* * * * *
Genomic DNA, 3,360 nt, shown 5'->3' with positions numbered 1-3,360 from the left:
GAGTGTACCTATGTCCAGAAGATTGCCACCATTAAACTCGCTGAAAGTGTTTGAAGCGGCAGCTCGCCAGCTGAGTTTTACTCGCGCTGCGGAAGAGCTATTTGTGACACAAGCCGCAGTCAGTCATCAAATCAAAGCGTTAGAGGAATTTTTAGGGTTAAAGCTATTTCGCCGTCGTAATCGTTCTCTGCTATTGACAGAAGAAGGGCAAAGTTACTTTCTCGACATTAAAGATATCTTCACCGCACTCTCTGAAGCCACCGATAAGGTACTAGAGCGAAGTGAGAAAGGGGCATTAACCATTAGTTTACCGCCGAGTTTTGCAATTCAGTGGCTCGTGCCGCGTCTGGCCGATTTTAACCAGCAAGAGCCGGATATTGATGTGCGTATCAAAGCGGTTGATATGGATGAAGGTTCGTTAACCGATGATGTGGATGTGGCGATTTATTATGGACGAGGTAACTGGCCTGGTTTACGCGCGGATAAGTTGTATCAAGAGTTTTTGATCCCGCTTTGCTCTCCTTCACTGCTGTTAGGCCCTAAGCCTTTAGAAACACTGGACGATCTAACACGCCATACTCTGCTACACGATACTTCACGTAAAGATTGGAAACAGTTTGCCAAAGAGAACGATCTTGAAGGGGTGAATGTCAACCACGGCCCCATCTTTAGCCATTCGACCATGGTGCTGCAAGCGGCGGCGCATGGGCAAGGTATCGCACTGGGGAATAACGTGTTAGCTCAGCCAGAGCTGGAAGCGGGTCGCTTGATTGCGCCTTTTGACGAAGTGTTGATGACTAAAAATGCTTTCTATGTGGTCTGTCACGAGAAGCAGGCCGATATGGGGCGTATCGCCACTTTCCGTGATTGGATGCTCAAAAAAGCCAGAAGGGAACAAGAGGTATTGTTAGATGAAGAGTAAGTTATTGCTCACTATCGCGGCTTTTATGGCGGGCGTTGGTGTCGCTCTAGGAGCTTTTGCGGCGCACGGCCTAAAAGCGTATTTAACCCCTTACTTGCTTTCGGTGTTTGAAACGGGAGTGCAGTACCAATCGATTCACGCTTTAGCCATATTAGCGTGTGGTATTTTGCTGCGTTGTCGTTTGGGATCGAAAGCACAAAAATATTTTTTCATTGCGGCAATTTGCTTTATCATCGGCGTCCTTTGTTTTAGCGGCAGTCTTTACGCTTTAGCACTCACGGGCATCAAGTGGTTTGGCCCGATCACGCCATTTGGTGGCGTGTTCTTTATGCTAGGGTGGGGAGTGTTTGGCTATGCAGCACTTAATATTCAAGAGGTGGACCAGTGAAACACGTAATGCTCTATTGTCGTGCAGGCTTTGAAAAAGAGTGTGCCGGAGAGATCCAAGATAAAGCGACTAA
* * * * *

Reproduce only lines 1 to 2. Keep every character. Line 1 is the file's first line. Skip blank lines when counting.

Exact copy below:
Genomic DNA, 3,360 nt, shown 5'->3' with positions numbered 1-3,360 from the left:
GAGTGTACCTATGTCCAGAAGATTGCCACCATTAAACTCGCTGAAAGTGTTTGAAGCGGCAGCTCGCCAGCTGAGTTTTACTCGCGCTGCGGAAGAGCTATTTGTGACACAAGCCGCAGTCAGTCATCAAATCAAAGCGTTAGAGGAATTTTTAGGGTTAAAGCTATTTCGCCGTCGTAATCGTTCTCTGCTATTGACAGAAGAAGGGCAAAGTTACTTTCTCGACATTAAAGATATCTTCACCGCACTCTCTGAAGCCACCGATAAGGTACTAGAGCGAAGTGAGAAAGGGGCATTAACCATTAGTTTACCGCCGAGTTTTGCAATTCAGTGGCTCGTGCCGCGTCTGGCCGATTTTAACCAGCAAGAGCCGGATATTGATGTGCGTATCAAAGCGGTTGATATGGATGAAGGTTCGTTAACCGATGATGTGGATGTGGCGATTTATTATGGACGAGGTAACTGGCCTGGTTTACGCGCGGATAAGTTGTATCAAGAGTTTTTGATCCCGCTTTGCTCTCCTTCACTGCTGTTAGGCCCTAAGCCTTTAGAAACACTGGACGATCTAACACGCCATACTCTGCTACACGATACTTCACGTAAAGATTGGAAACAGTTTGCCAAAGAGAACGATCTTGAAGGGGTGAATGTCAACCACGGCCCCATCTTTAGCCATTCGACCATGGTGCTGCAAGCGGCGGCGCATGGGCAAGGTATCGCACTGGGGAATAACGTGTTAGCTCAGCCAGAGCTGGAAGCGGGTCGCTTGATTGCGCCTTTTGACGAAGTGTTGATGACTAAAAATGCTTTCTATGTGGTCTGTCACGAGAAGCAGGCCGATATGGGGCGTATCGCCACTTTCCGTGATTGGATGCTCAAAAAAGCCAGAAGGGAACAAGAGGTATTGTTAGATGAAGAGTAAGTTATTGCTCACTATCGCGGCTTTTATGGCGGGCGTTGGTGTCGCTCTAGGAGCTTTTGCGGCGCACGGCCTAAAAGCGTATTTAACCCCTTACTTGCTTTCGGTGTTTGAAACGGGAGTGCAGTACCAATCGATTCACGCTTTAGCCATATTAGCGTGTGGTATTTTGCTGCGTTGTCGTTTGGGATCGAAAGCACAAAAATATTTTTTCATTGCGGCAATTTGCTTTATCATCGGCGTCCTTTGTTTTAGCGGCAGTCTTTACGCTTTAGCACTCACGGGCATCAAGTGGTTTGGCCCGATCACGCCATTTGGTGGCGTGTTCTTTATGCTAGGGTGGGGAGTGTTTGGCTATGCAGCACTTAATATTCAAGAGGTGGACCAGTGAAACACGTAATGCTCTATTGTCGTGCAGGCTTTGAAAAAGAGTGTGCCGGAGAGATCCAAGATAAAGCGACTAA